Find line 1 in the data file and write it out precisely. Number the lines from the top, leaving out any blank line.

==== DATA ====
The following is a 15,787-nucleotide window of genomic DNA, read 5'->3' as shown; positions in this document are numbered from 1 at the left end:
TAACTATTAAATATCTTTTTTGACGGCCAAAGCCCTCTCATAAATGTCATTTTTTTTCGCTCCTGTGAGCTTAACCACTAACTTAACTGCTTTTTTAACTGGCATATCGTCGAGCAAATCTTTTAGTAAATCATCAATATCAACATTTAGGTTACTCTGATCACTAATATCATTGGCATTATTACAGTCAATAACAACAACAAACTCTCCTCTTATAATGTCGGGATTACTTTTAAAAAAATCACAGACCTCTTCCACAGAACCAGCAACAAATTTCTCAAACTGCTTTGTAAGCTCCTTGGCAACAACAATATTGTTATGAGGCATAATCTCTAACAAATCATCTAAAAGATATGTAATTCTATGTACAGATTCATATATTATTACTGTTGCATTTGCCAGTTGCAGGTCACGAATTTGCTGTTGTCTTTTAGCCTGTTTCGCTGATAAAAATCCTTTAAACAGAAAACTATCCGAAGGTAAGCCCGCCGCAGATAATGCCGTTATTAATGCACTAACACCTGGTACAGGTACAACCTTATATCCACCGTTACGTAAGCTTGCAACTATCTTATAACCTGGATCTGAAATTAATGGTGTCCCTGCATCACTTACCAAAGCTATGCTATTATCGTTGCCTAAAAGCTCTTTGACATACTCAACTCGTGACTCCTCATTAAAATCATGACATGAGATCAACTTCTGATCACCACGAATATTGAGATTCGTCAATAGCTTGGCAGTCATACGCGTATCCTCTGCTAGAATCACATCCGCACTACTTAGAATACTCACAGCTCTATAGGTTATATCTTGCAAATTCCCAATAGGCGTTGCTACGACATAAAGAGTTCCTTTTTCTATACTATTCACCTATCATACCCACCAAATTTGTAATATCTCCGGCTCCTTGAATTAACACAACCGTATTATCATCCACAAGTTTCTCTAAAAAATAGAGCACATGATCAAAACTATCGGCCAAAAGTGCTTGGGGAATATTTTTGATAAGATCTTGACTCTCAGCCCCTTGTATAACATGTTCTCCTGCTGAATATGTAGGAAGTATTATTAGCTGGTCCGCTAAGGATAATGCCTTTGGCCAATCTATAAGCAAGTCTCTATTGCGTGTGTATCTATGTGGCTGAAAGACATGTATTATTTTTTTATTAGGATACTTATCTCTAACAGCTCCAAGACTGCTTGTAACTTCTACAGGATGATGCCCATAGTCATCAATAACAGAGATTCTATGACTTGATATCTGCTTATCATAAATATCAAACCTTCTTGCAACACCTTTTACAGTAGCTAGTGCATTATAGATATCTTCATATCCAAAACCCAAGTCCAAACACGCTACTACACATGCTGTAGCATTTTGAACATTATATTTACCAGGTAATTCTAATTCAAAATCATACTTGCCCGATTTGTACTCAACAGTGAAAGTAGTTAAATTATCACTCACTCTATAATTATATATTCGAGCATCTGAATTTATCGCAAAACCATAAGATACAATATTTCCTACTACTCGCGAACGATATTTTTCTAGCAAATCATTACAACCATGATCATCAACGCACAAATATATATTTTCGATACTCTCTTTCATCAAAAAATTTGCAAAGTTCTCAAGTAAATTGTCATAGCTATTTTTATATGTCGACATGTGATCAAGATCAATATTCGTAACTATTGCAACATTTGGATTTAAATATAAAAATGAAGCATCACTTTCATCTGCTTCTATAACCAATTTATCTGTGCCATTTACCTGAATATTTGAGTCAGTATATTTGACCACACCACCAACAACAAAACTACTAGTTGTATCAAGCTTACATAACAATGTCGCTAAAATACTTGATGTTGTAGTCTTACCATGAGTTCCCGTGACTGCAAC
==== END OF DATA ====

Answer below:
The following is a 15,787-nucleotide window of genomic DNA, read 5'->3' as shown; positions in this document are numbered from 1 at the left end: